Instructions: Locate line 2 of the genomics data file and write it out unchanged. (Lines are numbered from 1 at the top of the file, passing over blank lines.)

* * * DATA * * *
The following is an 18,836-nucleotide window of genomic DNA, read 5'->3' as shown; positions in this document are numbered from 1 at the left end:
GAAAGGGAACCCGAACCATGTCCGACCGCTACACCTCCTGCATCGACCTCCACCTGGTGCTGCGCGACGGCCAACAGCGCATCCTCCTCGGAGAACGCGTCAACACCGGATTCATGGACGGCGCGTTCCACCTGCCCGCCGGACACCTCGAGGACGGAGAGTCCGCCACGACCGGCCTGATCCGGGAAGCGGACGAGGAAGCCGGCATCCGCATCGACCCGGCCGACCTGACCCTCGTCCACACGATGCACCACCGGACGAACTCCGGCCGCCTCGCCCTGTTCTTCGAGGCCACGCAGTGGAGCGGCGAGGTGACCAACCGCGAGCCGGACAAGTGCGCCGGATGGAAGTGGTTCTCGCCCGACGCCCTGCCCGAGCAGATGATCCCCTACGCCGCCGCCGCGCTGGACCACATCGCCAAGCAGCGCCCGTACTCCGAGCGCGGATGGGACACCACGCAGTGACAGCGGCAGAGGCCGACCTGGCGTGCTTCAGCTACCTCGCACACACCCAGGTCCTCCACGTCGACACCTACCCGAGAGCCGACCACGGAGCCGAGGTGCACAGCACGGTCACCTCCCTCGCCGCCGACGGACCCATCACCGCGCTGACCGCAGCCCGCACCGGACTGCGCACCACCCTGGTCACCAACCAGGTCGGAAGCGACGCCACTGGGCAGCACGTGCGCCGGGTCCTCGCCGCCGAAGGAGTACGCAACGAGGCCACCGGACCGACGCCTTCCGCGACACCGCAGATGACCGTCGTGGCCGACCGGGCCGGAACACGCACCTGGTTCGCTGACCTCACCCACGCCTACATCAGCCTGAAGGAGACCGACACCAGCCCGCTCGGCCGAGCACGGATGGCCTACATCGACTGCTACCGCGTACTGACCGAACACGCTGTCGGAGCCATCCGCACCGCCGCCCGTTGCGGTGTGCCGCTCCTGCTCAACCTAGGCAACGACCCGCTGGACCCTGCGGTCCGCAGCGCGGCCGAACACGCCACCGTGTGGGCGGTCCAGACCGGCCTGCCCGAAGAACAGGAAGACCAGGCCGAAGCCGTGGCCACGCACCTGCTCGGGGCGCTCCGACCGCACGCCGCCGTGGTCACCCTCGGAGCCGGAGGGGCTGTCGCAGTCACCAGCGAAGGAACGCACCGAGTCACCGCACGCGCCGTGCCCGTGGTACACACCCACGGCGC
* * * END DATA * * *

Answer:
GAAAGGGAACCCGAACCATGTCCGACCGCTACACCTCCTGCATCGACCTCCACCTGGTGCTGCGCGACGGCCAACAGCGCATCCTCCTCGGAGAACGCGTCAACACCGGATTCATGGACGGCGCGTTCCACCTGCCCGCCGGACACCTCGAGGACGGAGAGTCCGCCACGACCGGCCTGATCCGGGAAGCGGACGAGGAAGCCGGCATCCGCATCGACCCGGCCGACCTGACCCTCGTCCACACGATGCACCACCGGACGAACTCCGGCCGCCTCGCCCTGTTCTTCGAGGCCACGCAGTGGAGCGGCGAGGTGACCAACCGCGAGCCGGACAAGTGCGCCGGATGGAAGTGGTTCTCGCCCGACGCCCTGCCCGAGCAGATGATCCCCTACGCCGCCGCCGCGCTGGACCACATCGCCAAGCAGCGCCCGTACTCCGAGCGCGGATGGGACACCACGCAGTGACAGCGGCAGAGGCCGACCTGGCGTGCTTCAGCTACCTCGCACACACCCAGGTCCTCCACGTCGACACCTACCCGAGAGCCGACCACGGAGCCGAGGTGCACAGCACGGTCACCTCCCTCGCCGCCGACGGACCCATCACCGCGCTGACCGCAGCCCGCACCGGACTGCGCACCACCCTGGTCACCAACCAGGTCGGAAGCGACGCCACTGGGCAGCACGTGCGCCGGGTCCTCGCCGCCGAAGGAGTACGCAACGAGGCCACCGGACCGACGCCTTCCGCGACACCGCAGATGACCGTCGTGGCCGACCGGGCCGGAACACGCACCTGGTTCGCTGACCTCACCCACGCCTACATCAGCCTGAAGGAGACCGACACCAGCCCGCTCGGCCGAGCACGGATGGCCTACATCGACTGCTACCGCGTACTGACCGAACACGCTGTCGGAGCCATCCGCACCGCCGCCCGTTGCGGTGTGCCGCTCCTGCTCAACCTAGGCAACGACCCGCTGGACCCTGCGGTCCGCAGCGCGGCCGAACACGCCACCGTGTGGGCGGTCCAGACCGGCCTGCCCGAAGAACAGGAAGACCAGGCCGAAGCCGTGGCCACGCACCTGCTCGGGGCGCTCCGACCGCACGCCGCCGTGGTCACCCTCGGAGCCGGAGGGGCTGTCGCAGTCACCAGCGAAGGAACGCACCGAGTCACCGCACGCGCCGTGCCCGTGGTACACACCCACGGCGC